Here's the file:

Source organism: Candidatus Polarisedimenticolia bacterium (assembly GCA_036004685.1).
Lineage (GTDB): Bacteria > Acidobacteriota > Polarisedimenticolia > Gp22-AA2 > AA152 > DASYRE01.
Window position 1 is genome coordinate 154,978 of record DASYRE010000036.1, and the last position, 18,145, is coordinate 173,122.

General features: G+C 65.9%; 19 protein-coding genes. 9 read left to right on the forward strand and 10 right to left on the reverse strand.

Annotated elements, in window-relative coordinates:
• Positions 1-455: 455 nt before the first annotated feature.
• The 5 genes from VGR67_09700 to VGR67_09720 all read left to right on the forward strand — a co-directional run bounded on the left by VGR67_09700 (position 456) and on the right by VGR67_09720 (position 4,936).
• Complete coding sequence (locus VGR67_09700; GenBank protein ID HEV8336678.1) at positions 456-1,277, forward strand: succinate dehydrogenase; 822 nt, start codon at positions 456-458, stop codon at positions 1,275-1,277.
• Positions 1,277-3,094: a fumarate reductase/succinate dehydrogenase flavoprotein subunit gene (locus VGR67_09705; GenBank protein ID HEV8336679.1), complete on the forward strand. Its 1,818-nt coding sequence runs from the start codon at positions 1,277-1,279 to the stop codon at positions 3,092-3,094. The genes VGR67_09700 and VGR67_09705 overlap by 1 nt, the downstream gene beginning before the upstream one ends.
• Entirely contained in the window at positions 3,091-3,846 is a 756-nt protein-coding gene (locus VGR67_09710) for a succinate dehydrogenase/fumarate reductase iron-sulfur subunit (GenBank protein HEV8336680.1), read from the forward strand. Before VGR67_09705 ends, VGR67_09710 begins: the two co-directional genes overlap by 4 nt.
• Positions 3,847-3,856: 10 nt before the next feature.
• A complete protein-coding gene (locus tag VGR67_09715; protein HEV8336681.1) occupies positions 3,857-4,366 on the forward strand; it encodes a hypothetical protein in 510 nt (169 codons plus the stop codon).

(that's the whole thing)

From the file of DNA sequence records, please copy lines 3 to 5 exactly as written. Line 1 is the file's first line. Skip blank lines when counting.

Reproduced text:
Window position 1 is genome coordinate 154,978 of record DASYRE010000036.1, and the last position, 18,145, is coordinate 173,122.

General features: G+C 65.9%; 19 protein-coding genes. 9 read left to right on the forward strand and 10 right to left on the reverse strand.

Annotated elements, in window-relative coordinates: